Yesterday, in the midst of hourly comics I got wrapped up in a whirlwind of Twitter activity. This is beyond the amount of attention and response that I’ve ever gotten before and it’s thoroughly upped my respect for the people who get subjected to these on a regular basis just for speaking their truth. It started with the link to New York Times publishing a piece by Dylan Farrow on the sexual abuse she faced at the hands of Woody Allen a couple decades ago. This was being tweeted about in series by the talented and outspoken Ayesha A. Siddiqi and I was compelled to respond with my own thoughts on how Allen was being defended by largely white men who didn’t want to have their admiration for the man challenged.
@pushinghoops "Innocent until proven guilty" extends to "victim is lying until others decide she is telling the truth"
— Khrisnege (@khrismonegenege) February 1, 2014
This garnered a large response – more favorites and retweets than I have ever seen before, and a response from not just Siddiqi herself, but from others who challenged the point. The argument largely put forward was that it’s up to the objective and unbiased justice system to declare allegations to be true, and therefore we do not know the truth.
I wasn’t even referring to the justice system directly. Obviously “innocent until proven guilty” comes from that, but I used the phrase as a source of the victim-blaming sentiment that continues past a trial. I wasn’t going as far as calling for Woody Allen to be tried again and convicted. If that went through the courts, with the lawyers he can afford and the bias on not only his side as an entertainer but also as a white man, he may very well get off again. Courts aren’t flawless and the justice system we have in place isn’t objective and unbiased. Cases like this shouldn’t end at the courtroom door. We need to keep talking about this, to keep calling for those who are privileged to answer to their charges, and to empathize and understand the victim’s story instead of discounting it because the books say that any person who appreciates his neurotic American Jew humour would give him the benefit of the doubt.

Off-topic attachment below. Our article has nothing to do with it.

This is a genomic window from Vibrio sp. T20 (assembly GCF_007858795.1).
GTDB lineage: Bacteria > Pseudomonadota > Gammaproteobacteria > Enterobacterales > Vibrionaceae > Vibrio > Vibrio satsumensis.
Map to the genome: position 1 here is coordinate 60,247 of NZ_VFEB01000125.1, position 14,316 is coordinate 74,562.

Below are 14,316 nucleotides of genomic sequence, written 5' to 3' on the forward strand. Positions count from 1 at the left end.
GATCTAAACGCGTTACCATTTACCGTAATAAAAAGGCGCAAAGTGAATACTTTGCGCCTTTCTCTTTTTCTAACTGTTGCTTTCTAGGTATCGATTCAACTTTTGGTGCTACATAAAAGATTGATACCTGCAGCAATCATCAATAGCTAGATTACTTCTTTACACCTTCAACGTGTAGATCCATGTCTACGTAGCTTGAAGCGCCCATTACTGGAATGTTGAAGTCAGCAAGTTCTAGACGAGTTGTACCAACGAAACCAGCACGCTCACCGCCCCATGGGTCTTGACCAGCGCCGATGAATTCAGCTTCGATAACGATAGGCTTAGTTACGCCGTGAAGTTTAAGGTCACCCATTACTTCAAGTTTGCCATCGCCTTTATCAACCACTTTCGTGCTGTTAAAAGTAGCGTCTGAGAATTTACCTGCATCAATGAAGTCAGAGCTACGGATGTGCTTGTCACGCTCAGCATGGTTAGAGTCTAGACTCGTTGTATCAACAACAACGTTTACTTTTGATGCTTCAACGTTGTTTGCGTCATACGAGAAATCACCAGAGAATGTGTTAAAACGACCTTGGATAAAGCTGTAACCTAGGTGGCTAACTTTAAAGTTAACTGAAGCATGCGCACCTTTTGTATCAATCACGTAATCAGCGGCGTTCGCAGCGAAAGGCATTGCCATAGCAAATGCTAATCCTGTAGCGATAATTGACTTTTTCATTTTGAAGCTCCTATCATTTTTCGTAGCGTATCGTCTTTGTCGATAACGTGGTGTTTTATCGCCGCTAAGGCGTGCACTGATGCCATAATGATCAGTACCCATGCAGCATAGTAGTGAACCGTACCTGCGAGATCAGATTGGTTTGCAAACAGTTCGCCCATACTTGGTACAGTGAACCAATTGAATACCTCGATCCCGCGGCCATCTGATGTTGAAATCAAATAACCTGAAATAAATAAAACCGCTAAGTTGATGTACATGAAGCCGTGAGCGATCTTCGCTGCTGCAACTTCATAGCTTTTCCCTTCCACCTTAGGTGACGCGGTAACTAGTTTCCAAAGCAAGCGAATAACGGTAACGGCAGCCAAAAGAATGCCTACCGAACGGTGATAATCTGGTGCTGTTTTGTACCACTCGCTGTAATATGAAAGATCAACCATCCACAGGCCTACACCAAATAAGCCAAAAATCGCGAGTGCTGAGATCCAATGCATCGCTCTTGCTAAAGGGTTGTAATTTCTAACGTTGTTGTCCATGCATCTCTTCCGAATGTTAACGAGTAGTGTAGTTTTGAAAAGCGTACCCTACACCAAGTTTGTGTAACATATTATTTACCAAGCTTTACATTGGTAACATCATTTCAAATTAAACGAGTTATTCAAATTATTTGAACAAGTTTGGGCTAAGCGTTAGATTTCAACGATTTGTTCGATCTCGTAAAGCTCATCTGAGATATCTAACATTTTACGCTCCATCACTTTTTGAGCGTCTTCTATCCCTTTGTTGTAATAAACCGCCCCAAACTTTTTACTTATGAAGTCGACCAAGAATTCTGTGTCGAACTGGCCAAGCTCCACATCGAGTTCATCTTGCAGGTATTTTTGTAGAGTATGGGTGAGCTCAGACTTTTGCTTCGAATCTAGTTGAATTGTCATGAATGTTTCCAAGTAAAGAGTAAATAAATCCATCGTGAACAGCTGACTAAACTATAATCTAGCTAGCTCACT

It was very difficult to get my point across within Twitter’s character limit, so much of the argument I just left alone. A lot of that has died down overnight, so even what I write here will be incomplete. The argument that something didn’t happen – or put more slyly, that we can never know if it did happen – because it didn’t pass conviction in a court of law is an argument to silence victims and dismiss their credibility, with nothing but positive consequence to abusers. Outside of court we have every right to publicly discuss the issue with the spotlight on questioning the innocence of the abuser. No conviction is not binding on public dialogue meaning the case is closed. Outside of a courtroom we may weigh the evidence differently than a judge did at the time, and we have that right. The victim has the right to speak out. The people have the right (and nearly the obligation) to listen. We have a moral duty to empathize where empathy is needed, and to take to heart how what we do affects things. Glorifying the filmmaking of Allen lets him get away with having a terrible character, and every instance of his public acclaim tortures a victim who has been pushed aside as less important than our desire to be entertained.